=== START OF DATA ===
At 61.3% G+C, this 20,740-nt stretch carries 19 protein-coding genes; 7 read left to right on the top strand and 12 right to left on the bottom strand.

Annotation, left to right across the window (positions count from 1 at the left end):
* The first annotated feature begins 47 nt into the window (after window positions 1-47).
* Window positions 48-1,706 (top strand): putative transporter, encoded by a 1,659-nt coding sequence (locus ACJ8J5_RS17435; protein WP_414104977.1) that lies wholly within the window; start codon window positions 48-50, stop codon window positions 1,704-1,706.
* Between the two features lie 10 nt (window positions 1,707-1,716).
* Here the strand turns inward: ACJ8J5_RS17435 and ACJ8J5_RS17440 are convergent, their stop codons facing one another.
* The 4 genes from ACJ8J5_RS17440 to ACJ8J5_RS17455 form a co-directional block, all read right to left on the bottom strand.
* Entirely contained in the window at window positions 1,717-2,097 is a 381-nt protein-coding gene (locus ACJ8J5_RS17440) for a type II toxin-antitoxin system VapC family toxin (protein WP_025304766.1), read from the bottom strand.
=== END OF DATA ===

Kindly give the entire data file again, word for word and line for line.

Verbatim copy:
At 61.3% G+C, this 20,740-nt stretch carries 19 protein-coding genes; 7 read left to right on the top strand and 12 right to left on the bottom strand.

Annotation, left to right across the window (positions count from 1 at the left end):
* The first annotated feature begins 47 nt into the window (after window positions 1-47).
* Window positions 48-1,706 (top strand): putative transporter, encoded by a 1,659-nt coding sequence (locus ACJ8J5_RS17435; protein WP_414104977.1) that lies wholly within the window; start codon window positions 48-50, stop codon window positions 1,704-1,706.
* Between the two features lie 10 nt (window positions 1,707-1,716).
* Here the strand turns inward: ACJ8J5_RS17435 and ACJ8J5_RS17440 are convergent, their stop codons facing one another.
* The 4 genes from ACJ8J5_RS17440 to ACJ8J5_RS17455 form a co-directional block, all read right to left on the bottom strand.
* Entirely contained in the window at window positions 1,717-2,097 is a 381-nt protein-coding gene (locus ACJ8J5_RS17440) for a type II toxin-antitoxin system VapC family toxin (protein WP_025304766.1), read from the bottom strand.